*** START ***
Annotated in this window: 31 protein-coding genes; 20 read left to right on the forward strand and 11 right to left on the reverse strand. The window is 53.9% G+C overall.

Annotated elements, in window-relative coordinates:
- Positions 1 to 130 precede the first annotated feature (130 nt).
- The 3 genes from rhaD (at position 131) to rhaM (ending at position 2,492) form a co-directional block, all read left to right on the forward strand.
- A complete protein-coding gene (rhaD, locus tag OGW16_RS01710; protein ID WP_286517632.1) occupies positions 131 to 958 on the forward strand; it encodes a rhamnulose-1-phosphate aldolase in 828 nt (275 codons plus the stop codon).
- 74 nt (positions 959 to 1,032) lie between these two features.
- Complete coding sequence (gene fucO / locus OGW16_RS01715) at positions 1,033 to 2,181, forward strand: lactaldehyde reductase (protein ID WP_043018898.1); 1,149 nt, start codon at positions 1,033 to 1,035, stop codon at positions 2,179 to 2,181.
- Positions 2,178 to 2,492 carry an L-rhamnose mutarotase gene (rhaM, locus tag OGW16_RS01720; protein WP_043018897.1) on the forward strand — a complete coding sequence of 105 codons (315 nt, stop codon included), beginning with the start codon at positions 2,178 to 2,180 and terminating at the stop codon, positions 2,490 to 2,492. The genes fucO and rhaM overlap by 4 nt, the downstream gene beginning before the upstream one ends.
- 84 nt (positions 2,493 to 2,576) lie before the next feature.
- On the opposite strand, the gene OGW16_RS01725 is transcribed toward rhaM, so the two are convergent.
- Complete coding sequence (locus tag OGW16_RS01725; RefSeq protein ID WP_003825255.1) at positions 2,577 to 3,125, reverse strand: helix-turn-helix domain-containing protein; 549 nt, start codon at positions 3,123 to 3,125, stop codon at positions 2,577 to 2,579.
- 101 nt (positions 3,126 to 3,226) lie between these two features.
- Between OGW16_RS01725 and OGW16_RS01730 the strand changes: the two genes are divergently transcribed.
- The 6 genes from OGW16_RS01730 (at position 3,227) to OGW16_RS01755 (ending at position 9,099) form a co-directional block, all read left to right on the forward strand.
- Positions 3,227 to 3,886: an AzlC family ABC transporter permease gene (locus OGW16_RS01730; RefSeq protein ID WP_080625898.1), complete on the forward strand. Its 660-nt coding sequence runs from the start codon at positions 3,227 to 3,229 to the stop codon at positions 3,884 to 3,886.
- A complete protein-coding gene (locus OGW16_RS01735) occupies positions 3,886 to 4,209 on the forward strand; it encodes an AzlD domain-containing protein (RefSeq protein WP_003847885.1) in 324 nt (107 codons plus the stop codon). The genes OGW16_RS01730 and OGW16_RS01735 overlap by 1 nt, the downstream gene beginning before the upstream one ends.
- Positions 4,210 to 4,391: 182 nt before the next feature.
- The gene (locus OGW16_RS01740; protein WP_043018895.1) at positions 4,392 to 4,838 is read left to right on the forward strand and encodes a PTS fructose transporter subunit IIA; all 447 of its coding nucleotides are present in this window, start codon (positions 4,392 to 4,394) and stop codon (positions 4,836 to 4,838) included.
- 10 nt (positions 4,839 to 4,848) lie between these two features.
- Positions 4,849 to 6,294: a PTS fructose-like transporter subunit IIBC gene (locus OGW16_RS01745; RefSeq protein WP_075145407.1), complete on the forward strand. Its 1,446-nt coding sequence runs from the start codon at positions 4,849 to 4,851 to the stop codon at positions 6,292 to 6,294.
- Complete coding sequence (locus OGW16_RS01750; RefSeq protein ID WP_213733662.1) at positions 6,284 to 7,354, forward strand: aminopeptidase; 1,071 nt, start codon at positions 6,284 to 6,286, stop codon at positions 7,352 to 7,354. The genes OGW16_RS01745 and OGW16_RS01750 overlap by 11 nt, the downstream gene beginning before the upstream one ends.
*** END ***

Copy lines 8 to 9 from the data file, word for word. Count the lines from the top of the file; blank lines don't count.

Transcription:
- Positions 2,178 to 2,492 carry an L-rhamnose mutarotase gene (rhaM, locus tag OGW16_RS01720; protein WP_043018897.1) on the forward strand — a complete coding sequence of 105 codons (315 nt, stop codon included), beginning with the start codon at positions 2,178 to 2,180 and terminating at the stop codon, positions 2,490 to 2,492. The genes fucO and rhaM overlap by 4 nt, the downstream gene beginning before the upstream one ends.
- 84 nt (positions 2,493 to 2,576) lie before the next feature.